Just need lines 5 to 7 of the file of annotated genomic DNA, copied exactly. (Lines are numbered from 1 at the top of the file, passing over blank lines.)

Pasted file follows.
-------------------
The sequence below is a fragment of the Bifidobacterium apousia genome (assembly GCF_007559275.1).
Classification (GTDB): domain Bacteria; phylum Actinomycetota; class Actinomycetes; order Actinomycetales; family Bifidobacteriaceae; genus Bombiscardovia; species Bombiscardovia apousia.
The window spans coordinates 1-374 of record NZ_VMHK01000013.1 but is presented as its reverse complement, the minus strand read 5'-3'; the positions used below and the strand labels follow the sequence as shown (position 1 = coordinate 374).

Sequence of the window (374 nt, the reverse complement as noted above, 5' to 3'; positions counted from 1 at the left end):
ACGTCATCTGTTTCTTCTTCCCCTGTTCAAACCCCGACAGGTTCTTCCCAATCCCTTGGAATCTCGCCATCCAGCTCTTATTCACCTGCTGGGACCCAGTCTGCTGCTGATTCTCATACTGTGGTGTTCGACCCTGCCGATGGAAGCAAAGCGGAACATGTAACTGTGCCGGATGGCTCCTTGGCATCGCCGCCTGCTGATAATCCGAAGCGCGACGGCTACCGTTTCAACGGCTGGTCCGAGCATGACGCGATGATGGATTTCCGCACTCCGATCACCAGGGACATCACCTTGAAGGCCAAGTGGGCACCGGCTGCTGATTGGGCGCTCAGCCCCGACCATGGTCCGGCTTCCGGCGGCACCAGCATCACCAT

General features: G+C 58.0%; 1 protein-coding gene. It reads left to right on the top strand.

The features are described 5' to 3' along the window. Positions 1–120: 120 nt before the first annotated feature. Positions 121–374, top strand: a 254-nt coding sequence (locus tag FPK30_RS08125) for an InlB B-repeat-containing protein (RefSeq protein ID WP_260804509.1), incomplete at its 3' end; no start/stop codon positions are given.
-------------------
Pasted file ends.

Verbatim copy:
ACGTCATCTGTTTCTTCTTCCCCTGTTCAAACCCCGACAGGTTCTTCCCAATCCCTTGGAATCTCGCCATCCAGCTCTTATTCACCTGCTGGGACCCAGTCTGCTGCTGATTCTCATACTGTGGTGTTCGACCCTGCCGATGGAAGCAAAGCGGAACATGTAACTGTGCCGGATGGCTCCTTGGCATCGCCGCCTGCTGATAATCCGAAGCGCGACGGCTACCGTTTCAACGGCTGGTCCGAGCATGACGCGATGATGGATTTCCGCACTCCGATCACCAGGGACATCACCTTGAAGGCCAAGTGGGCACCGGCTGCTGATTGGGCGCTCAGCCCCGACCATGGTCCGGCTTCCGGCGGCACCAGCATCACCAT

General features: G+C 58.0%; 1 protein-coding gene. It reads left to right on the top strand.

The features are described 5' to 3' along the window. Positions 1–120: 120 nt before the first annotated feature. Positions 121–374, top strand: a 254-nt coding sequence (locus tag FPK30_RS08125) for an InlB B-repeat-containing protein (RefSeq protein ID WP_260804509.1), incomplete at its 3' end; no start/stop codon positions are given.